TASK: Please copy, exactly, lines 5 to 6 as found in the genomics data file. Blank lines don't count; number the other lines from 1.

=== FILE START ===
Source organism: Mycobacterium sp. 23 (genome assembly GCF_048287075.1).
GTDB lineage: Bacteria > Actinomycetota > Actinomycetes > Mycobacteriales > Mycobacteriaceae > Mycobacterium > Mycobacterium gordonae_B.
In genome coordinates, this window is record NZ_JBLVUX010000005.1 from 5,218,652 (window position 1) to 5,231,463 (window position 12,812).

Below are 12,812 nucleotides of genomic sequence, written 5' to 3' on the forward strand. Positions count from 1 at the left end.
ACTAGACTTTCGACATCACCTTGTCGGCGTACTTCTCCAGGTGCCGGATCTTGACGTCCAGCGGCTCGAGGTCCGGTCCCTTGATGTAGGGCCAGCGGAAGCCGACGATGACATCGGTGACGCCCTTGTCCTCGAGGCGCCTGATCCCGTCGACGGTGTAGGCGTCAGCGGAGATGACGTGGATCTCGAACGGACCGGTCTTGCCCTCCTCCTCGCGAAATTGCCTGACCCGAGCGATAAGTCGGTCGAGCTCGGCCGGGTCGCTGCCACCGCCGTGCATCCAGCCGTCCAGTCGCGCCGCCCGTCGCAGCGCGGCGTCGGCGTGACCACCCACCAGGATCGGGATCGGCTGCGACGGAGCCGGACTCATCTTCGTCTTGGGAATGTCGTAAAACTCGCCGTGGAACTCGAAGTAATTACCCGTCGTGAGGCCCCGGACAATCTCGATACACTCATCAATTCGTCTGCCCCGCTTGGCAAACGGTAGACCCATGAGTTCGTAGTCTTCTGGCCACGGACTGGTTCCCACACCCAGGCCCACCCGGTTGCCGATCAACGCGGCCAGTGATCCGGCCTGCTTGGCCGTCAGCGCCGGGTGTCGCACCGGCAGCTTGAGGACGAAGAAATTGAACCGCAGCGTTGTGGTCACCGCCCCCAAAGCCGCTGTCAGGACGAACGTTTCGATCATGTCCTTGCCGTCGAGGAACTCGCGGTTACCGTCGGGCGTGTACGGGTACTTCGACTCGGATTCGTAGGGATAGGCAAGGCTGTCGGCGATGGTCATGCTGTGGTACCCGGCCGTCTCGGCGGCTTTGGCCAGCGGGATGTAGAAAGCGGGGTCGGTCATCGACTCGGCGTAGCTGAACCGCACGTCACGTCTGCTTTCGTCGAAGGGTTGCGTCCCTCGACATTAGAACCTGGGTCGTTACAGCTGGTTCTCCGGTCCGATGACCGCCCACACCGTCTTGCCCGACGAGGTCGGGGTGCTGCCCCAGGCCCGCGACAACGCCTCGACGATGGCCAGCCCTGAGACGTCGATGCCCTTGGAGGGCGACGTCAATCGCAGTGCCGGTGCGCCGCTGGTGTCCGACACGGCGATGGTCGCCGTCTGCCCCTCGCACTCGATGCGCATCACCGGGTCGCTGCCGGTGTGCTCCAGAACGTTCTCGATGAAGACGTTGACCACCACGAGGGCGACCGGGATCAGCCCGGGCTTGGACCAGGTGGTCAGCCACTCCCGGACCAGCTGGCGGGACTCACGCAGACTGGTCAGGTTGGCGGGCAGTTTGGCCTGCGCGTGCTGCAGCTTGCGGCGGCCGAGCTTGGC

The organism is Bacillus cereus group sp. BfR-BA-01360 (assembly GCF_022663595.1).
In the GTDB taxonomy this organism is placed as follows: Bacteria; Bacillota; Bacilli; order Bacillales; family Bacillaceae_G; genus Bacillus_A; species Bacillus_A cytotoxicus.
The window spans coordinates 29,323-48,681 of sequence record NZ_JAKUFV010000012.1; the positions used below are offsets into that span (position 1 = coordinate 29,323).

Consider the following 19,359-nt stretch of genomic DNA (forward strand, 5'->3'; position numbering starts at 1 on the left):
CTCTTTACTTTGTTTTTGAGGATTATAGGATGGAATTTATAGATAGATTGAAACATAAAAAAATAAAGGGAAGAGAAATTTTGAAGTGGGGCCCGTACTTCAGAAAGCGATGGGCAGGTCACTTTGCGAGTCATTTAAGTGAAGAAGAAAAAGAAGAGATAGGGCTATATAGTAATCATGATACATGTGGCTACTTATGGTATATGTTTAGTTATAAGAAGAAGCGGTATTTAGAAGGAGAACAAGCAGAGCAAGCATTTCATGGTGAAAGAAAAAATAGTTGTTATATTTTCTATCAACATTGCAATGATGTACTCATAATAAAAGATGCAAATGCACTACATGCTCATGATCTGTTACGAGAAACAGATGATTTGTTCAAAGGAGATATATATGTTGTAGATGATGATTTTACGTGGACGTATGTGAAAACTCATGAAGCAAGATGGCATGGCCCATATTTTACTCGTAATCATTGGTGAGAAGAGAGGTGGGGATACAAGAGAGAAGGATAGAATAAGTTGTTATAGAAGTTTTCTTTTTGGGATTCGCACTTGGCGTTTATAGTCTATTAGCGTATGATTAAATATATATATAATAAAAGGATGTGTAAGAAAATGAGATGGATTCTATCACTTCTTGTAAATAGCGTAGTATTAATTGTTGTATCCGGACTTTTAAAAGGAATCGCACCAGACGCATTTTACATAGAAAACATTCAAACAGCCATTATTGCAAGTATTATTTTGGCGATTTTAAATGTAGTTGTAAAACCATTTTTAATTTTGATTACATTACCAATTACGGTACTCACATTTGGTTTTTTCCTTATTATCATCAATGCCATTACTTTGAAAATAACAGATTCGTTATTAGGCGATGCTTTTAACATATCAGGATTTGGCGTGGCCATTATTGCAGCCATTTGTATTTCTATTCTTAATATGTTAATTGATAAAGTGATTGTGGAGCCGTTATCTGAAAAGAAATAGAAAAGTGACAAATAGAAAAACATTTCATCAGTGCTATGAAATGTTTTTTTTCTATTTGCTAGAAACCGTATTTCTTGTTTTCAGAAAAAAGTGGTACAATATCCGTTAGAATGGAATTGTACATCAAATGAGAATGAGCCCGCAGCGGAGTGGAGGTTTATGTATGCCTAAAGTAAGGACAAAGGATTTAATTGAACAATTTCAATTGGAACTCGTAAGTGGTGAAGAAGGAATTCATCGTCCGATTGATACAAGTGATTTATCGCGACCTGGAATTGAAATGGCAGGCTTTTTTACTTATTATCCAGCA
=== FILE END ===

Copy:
ACTAGACTTTCGACATCACCTTGTCGGCGTACTTCTCCAGGTGCCGGATCTTGACGTCCAGCGGCTCGAGGTCCGGTCCCTTGATGTAGGGCCAGCGGAAGCCGACGATGACATCGGTGACGCCCTTGTCCTCGAGGCGCCTGATCCCGTCGACGGTGTAGGCGTCAGCGGAGATGACGTGGATCTCGAACGGACCGGTCTTGCCCTCCTCCTCGCGAAATTGCCTGACCCGAGCGATAAGTCGGTCGAGCTCGGCCGGGTCGCTGCCACCGCCGTGCATCCAGCCGTCCAGTCGCGCCGCCCGTCGCAGCGCGGCGTCGGCGTGACCACCCACCAGGATCGGGATCGGCTGCGACGGAGCCGGACTCATCTTCGTCTTGGGAATGTCGTAAAACTCGCCGTGGAACTCGAAGTAATTACCCGTCGTGAGGCCCCGGACAATCTCGATACACTCATCAATTCGTCTGCCCCGCTTGGCAAACGGTAGACCCATGAGTTCGTAGTCTTCTGGCCACGGACTGGTTCCCACACCCAGGCCCACCCGGTTGCCGATCAACGCGGCCAGTGATCCGGCCTGCTTGGCCGTCAGCGCCGGGTGTCGCACCGGCAGCTTGAGGACGAAGAAATTGAACCGCAGCGTTGTGGTCACCGCCCCCAAAGCCGCTGTCAGGACGAACGTTTCGATCATGTCCTTGCCGTCGAGGAACTCGCGGTTACCGTCGGGCGTGTACGGGTACTTCGACTCGGATTCGTAGGGATAGGCAAGGCTGTCGGCGATGGTCATGCTGTGGTACCCGGCCGTCTCGGCGGCTTTGGCCAGCGGGATGTAGAAAGCGGGGTCGGTCATCGACTCGGCGTAGCTGAACCGCACGTCACGTCTGCTTTCGTCGAAGGGTTGCGTCCCTCGACATTAGAACCTGGGTCGTTACAGCTGGTTCTCCGGTCCGATGACCGCCCACACCGTCTTGCCCGACGAGGTCGGGGTGCTGCCCCAGGCCCGCGACAACGCCTCGACGATGGCCAGCCCTGAGACGTCGATGCCCTTGGAGGGCGACGTCAATCGCAGTGCCGGTGCGCCGCTGGTGTCCGACACGGCGATGGTCGCCGTCTGCCCCTCGCACTCGATGCGCATCACCGGGTCGCTGCCGGTGTGCTCCAGAACGTTCTCGATGAAGACGTTGACCACCACGAGGGCGACCGGGATCAGCCCGGGCTTGGACCAGGTGGTCAGCCACTCCCGGACCAGCTGGCGGGACTCACGCAGACTGGTCAGGTTGGCGGGCAGTTTGGCCTGCGCGTGCTGCAGCTTGCGGCGGCCGAGCTTGGC

The organism is Bacillus cereus group sp. BfR-BA-01360 (assembly GCF_022663595.1).